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Following too closely

Published on April 9, 2020 under Born To Ride
Following too closely

“Following too closely” is a factor in crashes involving motorcyclists. In traffic, motorcycles need as much distance to stop as cars. Normally, a minimum of two seconds distance should be maintained behind the vehicle ahead.

To gauge your following distance:
• Pick out a marker, such as a pavement marking or lamppost, on or near the road ahead.

• When the rear bumper of the vehicle ahead passes the marker, count off the seconds: “onethousand-one, onethousand-two.”

• If you reach the marker before you reach “two,” you are following too closely.

A two-second following distance leaves a minimum amount of space to stop or swerve if the driver ahead stops suddenly. It also permits a better view of potholes and other hazards in the road. A larger cushion of space is needed if your motorcycle will take longer than normal to stop. If the pavement is slippery, if you cannot see through the vehicle ahead, or if traffic is heavy and someone may squeeze in front of you, open up a three-second or more following distance. Keep well behind the vehicle ahead even when you are stopped. This will make it easier to get out of the way if someone bears down on you from behind. It will also give you a cushion of space if the vehicle ahead starts to back up for some reason.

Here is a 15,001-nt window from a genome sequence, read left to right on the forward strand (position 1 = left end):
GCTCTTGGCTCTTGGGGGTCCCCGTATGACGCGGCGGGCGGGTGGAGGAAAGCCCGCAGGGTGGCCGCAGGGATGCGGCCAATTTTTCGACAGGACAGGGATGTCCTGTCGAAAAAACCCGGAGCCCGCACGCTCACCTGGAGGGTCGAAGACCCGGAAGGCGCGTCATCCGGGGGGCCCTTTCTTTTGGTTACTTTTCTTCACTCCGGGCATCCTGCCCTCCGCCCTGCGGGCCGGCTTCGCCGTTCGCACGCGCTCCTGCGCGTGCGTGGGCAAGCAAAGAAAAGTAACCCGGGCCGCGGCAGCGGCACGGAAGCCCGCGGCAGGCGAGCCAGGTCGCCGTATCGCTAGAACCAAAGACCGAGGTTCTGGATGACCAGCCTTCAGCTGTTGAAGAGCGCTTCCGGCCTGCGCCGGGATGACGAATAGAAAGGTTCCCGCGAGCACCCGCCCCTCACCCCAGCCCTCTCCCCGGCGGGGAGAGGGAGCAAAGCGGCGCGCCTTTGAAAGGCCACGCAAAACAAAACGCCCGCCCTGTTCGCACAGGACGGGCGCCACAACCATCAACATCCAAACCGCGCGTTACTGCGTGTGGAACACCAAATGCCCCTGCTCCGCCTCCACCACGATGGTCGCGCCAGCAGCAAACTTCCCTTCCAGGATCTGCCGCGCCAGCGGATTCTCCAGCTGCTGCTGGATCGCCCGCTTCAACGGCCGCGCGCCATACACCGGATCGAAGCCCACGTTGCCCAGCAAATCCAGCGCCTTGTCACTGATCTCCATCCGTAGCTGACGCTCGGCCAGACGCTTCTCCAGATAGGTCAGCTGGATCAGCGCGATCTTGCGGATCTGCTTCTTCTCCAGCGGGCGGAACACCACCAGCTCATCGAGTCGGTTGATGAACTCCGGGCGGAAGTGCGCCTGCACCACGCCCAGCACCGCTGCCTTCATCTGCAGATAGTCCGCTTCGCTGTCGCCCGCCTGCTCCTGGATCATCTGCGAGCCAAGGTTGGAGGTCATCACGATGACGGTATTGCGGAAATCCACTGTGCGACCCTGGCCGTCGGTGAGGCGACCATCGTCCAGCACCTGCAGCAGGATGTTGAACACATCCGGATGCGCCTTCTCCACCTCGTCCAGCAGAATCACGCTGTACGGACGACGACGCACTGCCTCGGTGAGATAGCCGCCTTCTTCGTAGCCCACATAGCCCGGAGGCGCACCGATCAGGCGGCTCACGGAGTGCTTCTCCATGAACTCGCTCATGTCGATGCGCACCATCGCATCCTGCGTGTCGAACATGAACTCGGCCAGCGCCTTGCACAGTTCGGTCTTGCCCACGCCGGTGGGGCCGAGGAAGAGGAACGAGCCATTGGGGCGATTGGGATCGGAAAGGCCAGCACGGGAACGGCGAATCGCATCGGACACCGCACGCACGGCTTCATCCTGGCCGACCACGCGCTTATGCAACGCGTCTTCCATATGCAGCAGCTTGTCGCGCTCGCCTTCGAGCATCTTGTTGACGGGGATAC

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This month’s Motorcycle Safety Tip is brought to you by Rubenstein Law